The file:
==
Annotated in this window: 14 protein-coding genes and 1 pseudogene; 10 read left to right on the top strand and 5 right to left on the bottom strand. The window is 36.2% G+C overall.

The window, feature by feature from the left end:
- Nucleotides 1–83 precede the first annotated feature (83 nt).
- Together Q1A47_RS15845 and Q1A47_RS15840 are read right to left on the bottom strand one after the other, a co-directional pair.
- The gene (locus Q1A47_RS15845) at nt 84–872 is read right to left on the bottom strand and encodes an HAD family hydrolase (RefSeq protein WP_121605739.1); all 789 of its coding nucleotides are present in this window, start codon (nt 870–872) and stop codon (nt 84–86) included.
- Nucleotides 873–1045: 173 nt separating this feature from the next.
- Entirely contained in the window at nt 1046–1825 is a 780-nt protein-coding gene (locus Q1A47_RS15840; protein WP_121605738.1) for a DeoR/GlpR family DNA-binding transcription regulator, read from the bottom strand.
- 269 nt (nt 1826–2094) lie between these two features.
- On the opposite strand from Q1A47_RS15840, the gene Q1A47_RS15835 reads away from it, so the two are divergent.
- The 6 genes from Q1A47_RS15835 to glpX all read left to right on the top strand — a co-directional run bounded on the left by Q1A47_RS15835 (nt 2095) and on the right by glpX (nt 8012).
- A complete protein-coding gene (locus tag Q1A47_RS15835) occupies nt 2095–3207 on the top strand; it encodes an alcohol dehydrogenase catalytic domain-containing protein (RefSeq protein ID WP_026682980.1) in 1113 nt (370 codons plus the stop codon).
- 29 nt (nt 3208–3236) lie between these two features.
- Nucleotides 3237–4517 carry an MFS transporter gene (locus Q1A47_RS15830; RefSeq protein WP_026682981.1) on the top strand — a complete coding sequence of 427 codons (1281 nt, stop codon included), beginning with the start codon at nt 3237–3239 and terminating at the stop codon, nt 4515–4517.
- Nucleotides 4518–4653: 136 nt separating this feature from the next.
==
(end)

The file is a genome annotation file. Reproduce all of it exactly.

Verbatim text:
Annotated in this window: 14 protein-coding genes and 1 pseudogene; 10 read left to right on the top strand and 5 right to left on the bottom strand. The window is 36.2% G+C overall.

The window, feature by feature from the left end:
- Nucleotides 1–83 precede the first annotated feature (83 nt).
- Together Q1A47_RS15845 and Q1A47_RS15840 are read right to left on the bottom strand one after the other, a co-directional pair.
- The gene (locus Q1A47_RS15845) at nt 84–872 is read right to left on the bottom strand and encodes an HAD family hydrolase (RefSeq protein WP_121605739.1); all 789 of its coding nucleotides are present in this window, start codon (nt 870–872) and stop codon (nt 84–86) included.
- Nucleotides 873–1045: 173 nt separating this feature from the next.
- Entirely contained in the window at nt 1046–1825 is a 780-nt protein-coding gene (locus Q1A47_RS15840; protein WP_121605738.1) for a DeoR/GlpR family DNA-binding transcription regulator, read from the bottom strand.
- 269 nt (nt 1826–2094) lie between these two features.
- On the opposite strand from Q1A47_RS15840, the gene Q1A47_RS15835 reads away from it, so the two are divergent.
- The 6 genes from Q1A47_RS15835 to glpX all read left to right on the top strand — a co-directional run bounded on the left by Q1A47_RS15835 (nt 2095) and on the right by glpX (nt 8012).
- A complete protein-coding gene (locus tag Q1A47_RS15835) occupies nt 2095–3207 on the top strand; it encodes an alcohol dehydrogenase catalytic domain-containing protein (RefSeq protein ID WP_026682980.1) in 1113 nt (370 codons plus the stop codon).
- 29 nt (nt 3208–3236) lie between these two features.
- Nucleotides 3237–4517 carry an MFS transporter gene (locus Q1A47_RS15830; RefSeq protein WP_026682981.1) on the top strand — a complete coding sequence of 427 codons (1281 nt, stop codon included), beginning with the start codon at nt 3237–3239 and terminating at the stop codon, nt 4515–4517.
- Nucleotides 4518–4653: 136 nt separating this feature from the next.